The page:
Another mantra is that, either wind power receives no subsidies at all or, if that’s grudgingly conceded, then the subsidies to wondrous wind dwarf those shoveled out to evil fossil fuels. (On the latter they struggle to come up with a shred of evidence to support their case, and ignore the fact that coal miners and gas extractors all pay very substantial sums in royalties to governments.)

True it is that the manner in which subsidies are filched from unwitting power consumers and siphoned off to wind power outfits is as mysterious as it is sophisticated. However, the endgame is pretty simple: separate taxpayers and/or power consumers from billions of their hard-earned currency and transfer it to the operators of a power source abandoned centuries ago, for pretty obvious reasons. (Known to kite flyers and sailors, since the beginning of time).

Smaller generators are paid via the Feed in Tariff scheme (FIT). Rates vary according to the capacity of the unit, but the total subsidy budgeted this year for FITs is £1.5bn. Although this includes solar, anaerobic, CHP and certain hydro projects, a large chunk will go to wind farms.

The ROC scheme was ended for new applicants in 2015, although generators already covered will remain so for their lifetime. Several new projects since have successfully applied for subsidies under the Contracts for Difference (CfDs) system, which has replaced ROC.

These schemes will receive a guaranteed price, index linked for 15 years, currently ranging from £88.37/MWh to £91.94/MWh. Given the market price of £45/MWh, this is effectively a subsidy of between £43 and £47/MWh. In other words, a similar amount to the ROC subsidy.

May 1, 2018, Toronto, 10:00 EDT – The president of Wind Concerns Ontario (WCO), a volunteer-led coalition of 30 community groups and many Ontario families, has filed a private prosecution against the Honourable Chris Ballard, Minister of the Environment and Climate Change (MOECC), for violating Ontario’s Environmental Protection Act (EPA).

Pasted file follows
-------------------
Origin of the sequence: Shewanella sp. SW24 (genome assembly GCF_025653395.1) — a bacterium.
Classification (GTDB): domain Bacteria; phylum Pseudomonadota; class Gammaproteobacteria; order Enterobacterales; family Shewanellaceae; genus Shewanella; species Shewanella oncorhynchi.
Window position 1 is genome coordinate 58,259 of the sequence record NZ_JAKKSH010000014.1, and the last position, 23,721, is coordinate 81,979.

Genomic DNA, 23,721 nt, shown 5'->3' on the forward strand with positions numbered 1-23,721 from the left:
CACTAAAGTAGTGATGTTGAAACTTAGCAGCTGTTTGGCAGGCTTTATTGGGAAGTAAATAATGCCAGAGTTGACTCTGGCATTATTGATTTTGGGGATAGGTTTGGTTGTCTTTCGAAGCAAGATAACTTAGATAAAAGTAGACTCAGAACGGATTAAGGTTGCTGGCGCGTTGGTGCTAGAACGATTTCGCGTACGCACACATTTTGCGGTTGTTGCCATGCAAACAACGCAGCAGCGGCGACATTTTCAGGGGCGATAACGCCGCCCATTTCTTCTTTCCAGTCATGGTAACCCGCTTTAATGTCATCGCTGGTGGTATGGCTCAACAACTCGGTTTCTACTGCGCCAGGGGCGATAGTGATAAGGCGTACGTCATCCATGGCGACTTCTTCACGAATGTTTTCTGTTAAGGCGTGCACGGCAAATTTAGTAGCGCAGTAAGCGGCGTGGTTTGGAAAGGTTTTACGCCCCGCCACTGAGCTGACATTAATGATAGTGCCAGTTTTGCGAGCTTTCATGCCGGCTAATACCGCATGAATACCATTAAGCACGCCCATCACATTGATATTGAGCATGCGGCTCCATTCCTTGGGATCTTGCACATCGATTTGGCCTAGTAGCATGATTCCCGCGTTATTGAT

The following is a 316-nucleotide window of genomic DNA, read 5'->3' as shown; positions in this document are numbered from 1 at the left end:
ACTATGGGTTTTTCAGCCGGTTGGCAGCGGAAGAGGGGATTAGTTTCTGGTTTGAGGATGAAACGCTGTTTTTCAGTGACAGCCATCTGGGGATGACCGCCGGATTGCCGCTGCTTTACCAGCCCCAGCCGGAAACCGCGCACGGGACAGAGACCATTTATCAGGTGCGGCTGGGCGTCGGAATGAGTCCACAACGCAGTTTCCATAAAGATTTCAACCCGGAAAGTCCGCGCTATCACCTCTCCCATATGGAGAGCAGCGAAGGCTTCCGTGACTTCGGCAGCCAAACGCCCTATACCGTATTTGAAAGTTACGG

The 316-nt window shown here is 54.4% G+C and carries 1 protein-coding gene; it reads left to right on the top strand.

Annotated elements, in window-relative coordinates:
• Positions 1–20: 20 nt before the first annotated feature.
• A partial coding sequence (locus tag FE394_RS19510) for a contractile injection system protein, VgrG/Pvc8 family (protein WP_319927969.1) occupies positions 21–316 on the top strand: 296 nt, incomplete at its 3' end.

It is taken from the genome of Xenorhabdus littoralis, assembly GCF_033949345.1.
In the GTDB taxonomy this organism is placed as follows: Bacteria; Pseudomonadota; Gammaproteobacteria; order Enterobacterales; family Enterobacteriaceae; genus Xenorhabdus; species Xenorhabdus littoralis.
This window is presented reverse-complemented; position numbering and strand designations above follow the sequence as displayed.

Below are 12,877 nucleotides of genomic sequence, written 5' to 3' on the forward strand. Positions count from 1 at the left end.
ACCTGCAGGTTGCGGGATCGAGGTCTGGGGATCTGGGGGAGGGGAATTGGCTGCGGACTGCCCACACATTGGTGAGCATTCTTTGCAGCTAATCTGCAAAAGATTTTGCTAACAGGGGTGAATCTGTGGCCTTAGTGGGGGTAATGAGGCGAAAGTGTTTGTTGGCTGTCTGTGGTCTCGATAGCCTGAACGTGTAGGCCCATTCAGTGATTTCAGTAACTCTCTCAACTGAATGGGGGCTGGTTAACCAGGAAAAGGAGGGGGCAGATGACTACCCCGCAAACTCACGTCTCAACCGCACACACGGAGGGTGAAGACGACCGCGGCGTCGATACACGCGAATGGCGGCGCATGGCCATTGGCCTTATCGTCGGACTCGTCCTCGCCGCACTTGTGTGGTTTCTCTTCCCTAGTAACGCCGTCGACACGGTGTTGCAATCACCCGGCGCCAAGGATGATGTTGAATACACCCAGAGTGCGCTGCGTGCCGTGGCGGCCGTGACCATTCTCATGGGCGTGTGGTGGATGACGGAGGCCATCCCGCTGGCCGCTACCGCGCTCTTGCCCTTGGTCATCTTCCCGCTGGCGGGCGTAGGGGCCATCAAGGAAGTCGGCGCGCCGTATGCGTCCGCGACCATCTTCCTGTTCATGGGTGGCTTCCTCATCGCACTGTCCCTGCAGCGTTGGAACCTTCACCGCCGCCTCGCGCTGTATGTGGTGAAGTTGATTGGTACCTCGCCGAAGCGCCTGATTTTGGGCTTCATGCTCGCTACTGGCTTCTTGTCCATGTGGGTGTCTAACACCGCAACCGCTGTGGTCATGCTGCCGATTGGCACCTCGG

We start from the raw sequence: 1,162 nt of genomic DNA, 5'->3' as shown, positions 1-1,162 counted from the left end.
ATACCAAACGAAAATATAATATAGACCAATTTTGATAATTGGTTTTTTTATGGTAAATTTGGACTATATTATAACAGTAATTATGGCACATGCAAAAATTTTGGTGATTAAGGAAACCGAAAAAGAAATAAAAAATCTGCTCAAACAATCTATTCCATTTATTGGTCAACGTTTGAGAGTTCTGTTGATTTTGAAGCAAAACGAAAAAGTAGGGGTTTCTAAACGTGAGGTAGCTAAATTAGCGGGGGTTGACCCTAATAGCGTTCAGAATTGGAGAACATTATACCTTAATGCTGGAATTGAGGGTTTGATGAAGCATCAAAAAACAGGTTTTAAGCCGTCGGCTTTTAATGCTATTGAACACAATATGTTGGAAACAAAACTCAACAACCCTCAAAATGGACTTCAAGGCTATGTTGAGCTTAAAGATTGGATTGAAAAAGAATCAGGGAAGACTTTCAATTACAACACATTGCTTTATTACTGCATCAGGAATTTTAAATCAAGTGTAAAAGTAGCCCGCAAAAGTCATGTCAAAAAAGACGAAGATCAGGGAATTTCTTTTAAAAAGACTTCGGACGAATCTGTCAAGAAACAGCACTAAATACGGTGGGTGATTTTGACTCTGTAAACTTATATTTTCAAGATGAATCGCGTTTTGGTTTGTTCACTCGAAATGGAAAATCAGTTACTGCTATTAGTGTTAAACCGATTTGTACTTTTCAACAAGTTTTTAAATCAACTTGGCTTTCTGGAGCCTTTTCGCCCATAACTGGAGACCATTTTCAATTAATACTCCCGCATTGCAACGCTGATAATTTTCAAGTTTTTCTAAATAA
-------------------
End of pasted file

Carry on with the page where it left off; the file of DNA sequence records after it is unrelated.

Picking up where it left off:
The EPA prohibits anyone from permitting the “discharge of a contaminant into the natural environment, if the discharge causes or may cause an adverse effect.” Adverse effects listed in the EPA include “an adverse effect on the health of any person,” “harm or material discomfort to any person” and “loss of enjoyment of normal use of property.” (Section 14 subsections 1 and 2)

“We don’t take this step lightly,” says Jane Wilson, WCO President and a Registered Nurse, “but with the MOECC not responding to thousands of reports of excessive noise from wind turbines, which is affecting sleep and health for Ontario families, we had no choice. These are examples of adverse effects that Minister Ballard should not be permitting to continue.”

WCO recently received MOECC documents under a Freedom of Information request that showed thousands of unresolved reports of noise, many with staff notes about sleep disturbance and health impacts. Between 2006 and 2016, there were more than 4,500 recorded reports, 35% of which contained staff notes about adverse health effects; between 2015-2016, the MOECC response rate to the reports of excessive noise was less than 7%.

“Citizens report going without sleep for days, weeks, even months,” said Wilson. “Sleep disturbance is linked to other health problems such as high blood pressure and diabetes. Mr. Ballard, as steward of environmental protection in Ontario, is responsible for allowing this environmental noise pollution to continue.”